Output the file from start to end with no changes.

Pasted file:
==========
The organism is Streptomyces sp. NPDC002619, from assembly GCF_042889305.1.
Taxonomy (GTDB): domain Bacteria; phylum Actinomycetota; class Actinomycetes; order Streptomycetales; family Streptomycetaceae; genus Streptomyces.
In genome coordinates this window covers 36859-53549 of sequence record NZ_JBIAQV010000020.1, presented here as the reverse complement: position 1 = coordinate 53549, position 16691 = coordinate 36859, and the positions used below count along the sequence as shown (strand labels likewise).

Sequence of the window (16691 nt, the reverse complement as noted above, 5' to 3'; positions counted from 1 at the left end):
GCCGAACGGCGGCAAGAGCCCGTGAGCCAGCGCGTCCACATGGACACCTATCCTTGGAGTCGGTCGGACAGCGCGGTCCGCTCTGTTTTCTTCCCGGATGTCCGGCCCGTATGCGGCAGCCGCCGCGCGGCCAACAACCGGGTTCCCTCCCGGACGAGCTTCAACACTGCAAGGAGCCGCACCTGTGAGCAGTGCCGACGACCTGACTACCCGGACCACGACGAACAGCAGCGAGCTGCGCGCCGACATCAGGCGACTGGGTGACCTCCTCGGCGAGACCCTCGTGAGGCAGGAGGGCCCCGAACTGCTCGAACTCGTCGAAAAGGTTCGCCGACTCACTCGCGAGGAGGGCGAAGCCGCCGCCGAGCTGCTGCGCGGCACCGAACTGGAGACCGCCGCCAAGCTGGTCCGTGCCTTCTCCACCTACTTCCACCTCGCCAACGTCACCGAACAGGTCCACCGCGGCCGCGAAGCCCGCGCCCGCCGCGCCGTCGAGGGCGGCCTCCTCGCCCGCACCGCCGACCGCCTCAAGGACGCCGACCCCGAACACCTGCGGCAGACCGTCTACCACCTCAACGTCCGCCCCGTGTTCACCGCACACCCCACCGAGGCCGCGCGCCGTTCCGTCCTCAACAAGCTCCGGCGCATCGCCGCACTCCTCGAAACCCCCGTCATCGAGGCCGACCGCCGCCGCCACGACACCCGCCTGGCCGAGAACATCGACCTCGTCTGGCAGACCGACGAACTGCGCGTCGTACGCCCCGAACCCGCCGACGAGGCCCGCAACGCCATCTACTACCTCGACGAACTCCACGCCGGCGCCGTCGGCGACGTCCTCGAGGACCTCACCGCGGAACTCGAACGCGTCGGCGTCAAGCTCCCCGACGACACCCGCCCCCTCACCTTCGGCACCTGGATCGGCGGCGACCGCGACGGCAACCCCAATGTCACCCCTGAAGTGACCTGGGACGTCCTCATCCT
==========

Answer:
The organism is Streptomyces sp. NPDC002619, from assembly GCF_042889305.1.
Taxonomy (GTDB): domain Bacteria; phylum Actinomycetota; class Actinomycetes; order Streptomycetales; family Streptomycetaceae; genus Streptomyces.
In genome coordinates this window covers 36859-53549 of sequence record NZ_JBIAQV010000020.1, presented here as the reverse complement: position 1 = coordinate 53549, position 16691 = coordinate 36859, and the positions used below count along the sequence as shown (strand labels likewise).

Sequence of the window (16691 nt, the reverse complement as noted above, 5' to 3'; positions counted from 1 at the left end):
GCCGAACGGCGGCAAGAGCCCGTGAGCCAGCGCGTCCACATGGACACCTATCCTTGGAGTCGGTCGGACAGCGCGGTCCGCTCTGTTTTCTTCCCGGATGTCCGGCCCGTATGCGGCAGCCGCCGCGCGGCCAACAACCGGGTTCCCTCCCGGACGAGCTTCAACACTGCAAGGAGCCGCACCTGTGAGCAGTGCCGACGACCTGACTACCCGGACCACGACGAACAGCAGCGAGCTGCGCGCCGACATCAGGCGACTGGGTGACCTCCTCGGCGAGACCCTCGTGAGGCAGGAGGGCCCCGAACTGCTCGAACTCGTCGAAAAGGTTCGCCGACTCACTCGCGAGGAGGGCGAAGCCGCCGCCGAGCTGCTGCGCGGCACCGAACTGGAGACCGCCGCCAAGCTGGTCCGTGCCTTCTCCACCTACTTCCACCTCGCCAACGTCACCGAACAGGTCCACCGCGGCCGCGAAGCCCGCGCCCGCCGCGCCGTCGAGGGCGGCCTCCTCGCCCGCACCGCCGACCGCCTCAAGGACGCCGACCCCGAACACCTGCGGCAGACCGTCTACCACCTCAACGTCCGCCCCGTGTTCACCGCACACCCCACCGAGGCCGCGCGCCGTTCCGTCCTCAACAAGCTCCGGCGCATCGCCGCACTCCTCGAAACCCCCGTCATCGAGGCCGACCGCCGCCGCCACGACACCCGCCTGGCCGAGAACATCGACCTCGTCTGGCAGACCGACGAACTGCGCGTCGTACGCCCCGAACCCGCCGACGAGGCCCGCAACGCCATCTACTACCTCGACGAACTCCACGCCGGCGCCGTCGGCGACGTCCTCGAGGACCTCACCGCGGAACTCGAACGCGTCGGCGTCAAGCTCCCCGACGACACCCGCCCCCTCACCTTCGGCACCTGGATCGGCGGCGACCGCGACGGCAACCCCAATGTCACCCCTGAAGTGACCTGGGACGTCCTCATCCT